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What Causes Teeth to Crack?

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Large crack in a cartoon tooth

The outer layer of teeth, called enamel, is the hardest substance in the human body – even harder than bone. But enamel is not indestructible. Here’s how to keep the cracks and chips from damaging your smile, confidence, and health.  

Tooth decay  

When a tooth is weakened by decay, it may not be strong enough to withstand the forces exerted on it during chewing or other activities, leading to cracks or fractures. Additionally, when a cavity is left untreated and allowed to progress, it can lead to larger areas of decay that weaken the tooth even further and increase the likelihood of cracks developing. 

Biting down hard 

Teeth are strong, but they have their limits. Biting down on something too hard, such as a chunk of ice or a piece of hard candy can cause tiny cracks in the enamel of your teeth. Over time, these cracks can get bigger and deeper, leading to more serious damage. Sometimes, simply biting down on a hard object can even cause a tooth to break or split in half. The healthier your teeth are, the less likely they are to be damaged by this type of dental incident. 

Temperature changes 

Sudden changes in temperature, such as eating hot food and then drinking cold water, can cause teeth to expand and contract rapidly, leading to cracks over time. As noted above, healthy teeth are far less likely to be impacted by temperature changes than teeth with existing problems. 

Aging 

As you get older, your teeth can become more brittle and weaker due to several factors, such as wear and tear, decay, and gum disease. These situations, among others, can make them more prone to cracking or breaking, especially if you bite down on something hard or experience trauma to your mouth. It’s important to practice good oral hygiene and visit your dentist regularly to prevent these issues from occurring. 

Teeth Grinding 

The causes of bruxism – that’s the medical term for teeth grinding – include stress, anxiety, an abnormal bite or sleep disorders. Bruxism can, in the worst cases, weaken teeth, fracture fillings, crack crowns and destroy dental implants and other restorative dental work.  

It’s common for people to be totally unaware they are grinding their teeth, as it typically happens during sleep. Some signs you’re grinding your teeth (other than a sleep deprived partner telling you so) include:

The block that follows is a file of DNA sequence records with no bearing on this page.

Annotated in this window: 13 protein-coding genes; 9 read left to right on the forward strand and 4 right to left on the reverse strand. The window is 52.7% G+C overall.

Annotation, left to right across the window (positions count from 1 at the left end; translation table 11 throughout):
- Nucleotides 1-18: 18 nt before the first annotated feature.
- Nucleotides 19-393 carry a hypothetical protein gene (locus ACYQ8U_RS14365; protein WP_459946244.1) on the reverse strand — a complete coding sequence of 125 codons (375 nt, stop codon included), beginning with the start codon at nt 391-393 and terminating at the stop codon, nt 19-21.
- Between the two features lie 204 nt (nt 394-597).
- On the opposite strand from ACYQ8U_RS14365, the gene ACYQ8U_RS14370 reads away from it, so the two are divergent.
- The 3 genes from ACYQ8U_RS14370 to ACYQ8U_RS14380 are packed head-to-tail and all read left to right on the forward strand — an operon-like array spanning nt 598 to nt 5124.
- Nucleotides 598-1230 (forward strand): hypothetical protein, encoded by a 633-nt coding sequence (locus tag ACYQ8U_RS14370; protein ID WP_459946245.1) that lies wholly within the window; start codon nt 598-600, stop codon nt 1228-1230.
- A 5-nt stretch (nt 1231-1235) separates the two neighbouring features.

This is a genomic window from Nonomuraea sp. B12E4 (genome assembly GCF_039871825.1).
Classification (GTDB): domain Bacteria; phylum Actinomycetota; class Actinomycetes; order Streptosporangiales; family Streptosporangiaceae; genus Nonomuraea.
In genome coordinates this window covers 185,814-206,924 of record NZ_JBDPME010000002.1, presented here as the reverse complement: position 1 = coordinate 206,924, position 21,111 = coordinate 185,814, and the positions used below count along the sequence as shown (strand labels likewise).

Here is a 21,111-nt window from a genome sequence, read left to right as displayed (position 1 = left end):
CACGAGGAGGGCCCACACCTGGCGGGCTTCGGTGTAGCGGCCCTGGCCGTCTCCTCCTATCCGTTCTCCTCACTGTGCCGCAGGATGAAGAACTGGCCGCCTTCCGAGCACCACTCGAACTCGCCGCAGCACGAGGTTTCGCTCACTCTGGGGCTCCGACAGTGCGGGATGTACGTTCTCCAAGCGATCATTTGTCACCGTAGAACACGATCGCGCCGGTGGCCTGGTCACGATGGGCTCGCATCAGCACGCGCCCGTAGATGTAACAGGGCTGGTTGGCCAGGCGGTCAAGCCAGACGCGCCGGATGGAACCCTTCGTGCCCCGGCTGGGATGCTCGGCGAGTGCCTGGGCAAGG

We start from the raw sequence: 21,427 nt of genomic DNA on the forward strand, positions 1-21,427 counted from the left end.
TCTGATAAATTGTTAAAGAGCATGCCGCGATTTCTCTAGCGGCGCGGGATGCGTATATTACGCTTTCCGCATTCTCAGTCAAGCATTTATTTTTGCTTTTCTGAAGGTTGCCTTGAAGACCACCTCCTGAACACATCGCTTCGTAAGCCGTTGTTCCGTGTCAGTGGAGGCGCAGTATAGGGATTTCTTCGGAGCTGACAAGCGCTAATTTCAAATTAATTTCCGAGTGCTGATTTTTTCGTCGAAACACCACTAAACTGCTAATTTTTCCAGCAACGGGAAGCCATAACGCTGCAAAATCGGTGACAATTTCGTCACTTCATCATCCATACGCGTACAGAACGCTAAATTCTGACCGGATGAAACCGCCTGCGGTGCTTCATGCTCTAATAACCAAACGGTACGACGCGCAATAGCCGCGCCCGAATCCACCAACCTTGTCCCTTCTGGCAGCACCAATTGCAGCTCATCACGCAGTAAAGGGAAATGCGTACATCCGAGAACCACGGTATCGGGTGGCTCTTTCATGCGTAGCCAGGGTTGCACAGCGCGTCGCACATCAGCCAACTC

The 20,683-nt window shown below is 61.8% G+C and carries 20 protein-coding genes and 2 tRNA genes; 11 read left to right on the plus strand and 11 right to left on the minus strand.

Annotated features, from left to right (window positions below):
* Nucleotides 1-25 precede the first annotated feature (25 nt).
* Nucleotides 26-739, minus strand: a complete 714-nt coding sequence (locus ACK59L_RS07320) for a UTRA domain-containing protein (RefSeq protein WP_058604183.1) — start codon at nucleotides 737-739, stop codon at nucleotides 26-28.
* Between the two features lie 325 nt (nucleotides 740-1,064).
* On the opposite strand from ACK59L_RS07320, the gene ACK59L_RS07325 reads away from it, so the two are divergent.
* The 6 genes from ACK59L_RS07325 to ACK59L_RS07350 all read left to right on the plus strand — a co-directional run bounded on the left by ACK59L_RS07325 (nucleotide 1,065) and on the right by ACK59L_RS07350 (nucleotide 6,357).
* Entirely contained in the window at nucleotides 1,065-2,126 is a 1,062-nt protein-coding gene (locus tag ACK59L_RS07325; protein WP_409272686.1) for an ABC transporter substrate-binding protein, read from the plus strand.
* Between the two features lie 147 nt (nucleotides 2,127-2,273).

• Sore jaw 
  • Clicking sound when you open your mouth 
  • Dull constant headache that originates around the temples 
  • Tenderness around the sides of your face 
  • Increased sensitivity to hot and cold food (or drinks) 
  • Indentations on your tongue 

The most common preventative treatment for severe teeth grinding cases is to wear “a night bite plate” or a “bite splint.” Your dentist can fit one for you. 

What are “stress cracks” in teeth?  

Stress cracks are tiny, hairline cracks that can occur on the surface of teeth. They are also known as craze lines and are usually very shallow. However, if they become more severe and extend deeper into the tooth, they can lead to more serious problems such as a cracked tooth or even tooth loss. If you have stress cracks in your teeth, ask your dentist about them during your next checkup.  

Can stress actually make your teeth fall out?  

Stress alone will not cause tooth loss but can contribute to oral and overall health problems that can result in weakened teeth and, eventually, potential tooth loss. When you are under stress or are experiencing anxiety, your brain prompts your adrenal glands to release a surge of hormones, including adrenaline and cortisol, that are useful in helping you to fight the threat or run away from it very quickly. This can be a great response to danger, but is less appropriate to the stresses of modern life. An overabundance of adrenaline in your system can cause you to grind your teeth. It can also cause high blood pressure, angina, headaches, upset stomach, heartburn, sore throats (due to dry mouth, which is also bad for your teeth), and sleep disorders.  

Restoring your smile with a dental savings plan 

If you cracked or chipped a tooth, your dentist can restore your smile with treatments ranging from bonding, veneers and crowns, or even a brand new replacement tooth if necessary.  

Good oral health habits can help your teeth resist stress-related damage too. Brushing and flossing, done right, plus getting regular dental checkups and professional cleanings, are the best ways to keep your teeth and gums healthy. 

If you’ve been putting off seeing a dentist due to cost, we can help you find a dental plan that offers the best care at the best value. Call us at 1-833-735-0399 to learn more about the dental savings plans and dental insurance we offer. You’ll see how simple and affordable dental care can be.  

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